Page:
You cannot see or feel your bones losing strength and you don’t get any signs or symptoms unless bones break. It’s called the “silent disease” because you may not know that you have osteoporosis until a strain, bump, or fall causes a bone to break.

 Yoga blog 7 March 2015

Osteoporosis could be considered the Cinderella of the health service. Statistics show one in two women and one in five men in the UK over 50 will fracture a bone as a result. There are over half a million new fragility fractures each year and currently 3.2 million number of people aged 50+ with osteoporosis.

Yet how many of us are aware of osteoporosis and whether or not we may be at risk? I’ve been reading about it online and wondering why seemingly so little attention is paid to it compared to other diseases, despite the fact there’s a lot we can do to mitigate against it.

As well as sunshine and good diet (we need vitamin D and calcium for bones to replenish themselves), weight bearing exercise is essential. If your bones are already fragile then non-impact activities such as yoga and pilates are safer than jogging or playing tennis. Prevention starts in childhood say experts, but it’s never too late to start.

The many good yoga poses to practise include bridge, seated twists, locust, tree, half moon, and standing poses such as triangle, and warriors 2 and 3. For example seated twists put pressure – but not too much pressure - on the spine. The bones respond by building more bones.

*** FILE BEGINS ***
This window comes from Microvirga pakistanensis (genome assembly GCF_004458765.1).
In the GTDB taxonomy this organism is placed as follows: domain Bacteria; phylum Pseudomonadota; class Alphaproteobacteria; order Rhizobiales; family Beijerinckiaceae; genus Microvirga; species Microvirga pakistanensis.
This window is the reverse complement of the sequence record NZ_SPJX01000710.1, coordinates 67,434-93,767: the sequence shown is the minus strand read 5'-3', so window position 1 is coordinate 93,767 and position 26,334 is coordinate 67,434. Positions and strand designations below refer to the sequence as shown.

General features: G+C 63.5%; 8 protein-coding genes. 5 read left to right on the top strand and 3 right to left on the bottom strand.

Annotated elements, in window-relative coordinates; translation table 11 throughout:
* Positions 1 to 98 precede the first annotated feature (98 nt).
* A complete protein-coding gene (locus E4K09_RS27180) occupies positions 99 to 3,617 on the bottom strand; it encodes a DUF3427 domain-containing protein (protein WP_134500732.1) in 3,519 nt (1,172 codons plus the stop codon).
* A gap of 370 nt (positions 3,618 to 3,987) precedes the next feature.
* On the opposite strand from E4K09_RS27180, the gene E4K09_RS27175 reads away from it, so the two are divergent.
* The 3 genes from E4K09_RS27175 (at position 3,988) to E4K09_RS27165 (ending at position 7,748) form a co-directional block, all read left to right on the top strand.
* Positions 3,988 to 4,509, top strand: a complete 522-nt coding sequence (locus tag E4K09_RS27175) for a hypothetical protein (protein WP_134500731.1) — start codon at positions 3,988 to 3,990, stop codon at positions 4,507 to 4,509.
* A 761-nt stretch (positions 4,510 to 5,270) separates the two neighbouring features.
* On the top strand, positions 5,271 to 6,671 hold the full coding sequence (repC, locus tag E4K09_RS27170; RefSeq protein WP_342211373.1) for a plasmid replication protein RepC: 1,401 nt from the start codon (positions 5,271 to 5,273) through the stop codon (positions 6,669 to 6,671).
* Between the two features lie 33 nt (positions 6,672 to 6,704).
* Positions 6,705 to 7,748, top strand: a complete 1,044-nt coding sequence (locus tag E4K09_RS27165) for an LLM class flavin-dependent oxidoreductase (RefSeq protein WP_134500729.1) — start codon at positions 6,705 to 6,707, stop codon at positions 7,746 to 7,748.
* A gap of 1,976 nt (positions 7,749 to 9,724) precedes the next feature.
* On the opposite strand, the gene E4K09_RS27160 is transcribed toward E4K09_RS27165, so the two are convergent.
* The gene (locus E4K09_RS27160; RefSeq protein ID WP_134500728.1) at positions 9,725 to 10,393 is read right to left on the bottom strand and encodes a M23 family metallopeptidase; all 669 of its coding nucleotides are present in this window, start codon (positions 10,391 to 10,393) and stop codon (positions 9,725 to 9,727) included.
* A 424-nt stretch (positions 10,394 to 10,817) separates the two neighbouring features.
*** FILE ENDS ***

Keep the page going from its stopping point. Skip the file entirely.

Last week’s class included bridge, tree and twists, and stronger weight bearing exercises such as plank and downward dog. Over the next few weeks I’ll be including a range of standing poses into our practice, that not only improve strength and ability to balance, but use gravity and the body weight to safely put pressure on our precious bones.

If you think you have risk factors for osteoporosis and fractures you should of course discuss this further with your GP who can ensure you get the assessment and any drug treatments you may need.  There are many informative websites including the National Osteoporosis Society where you can find out more.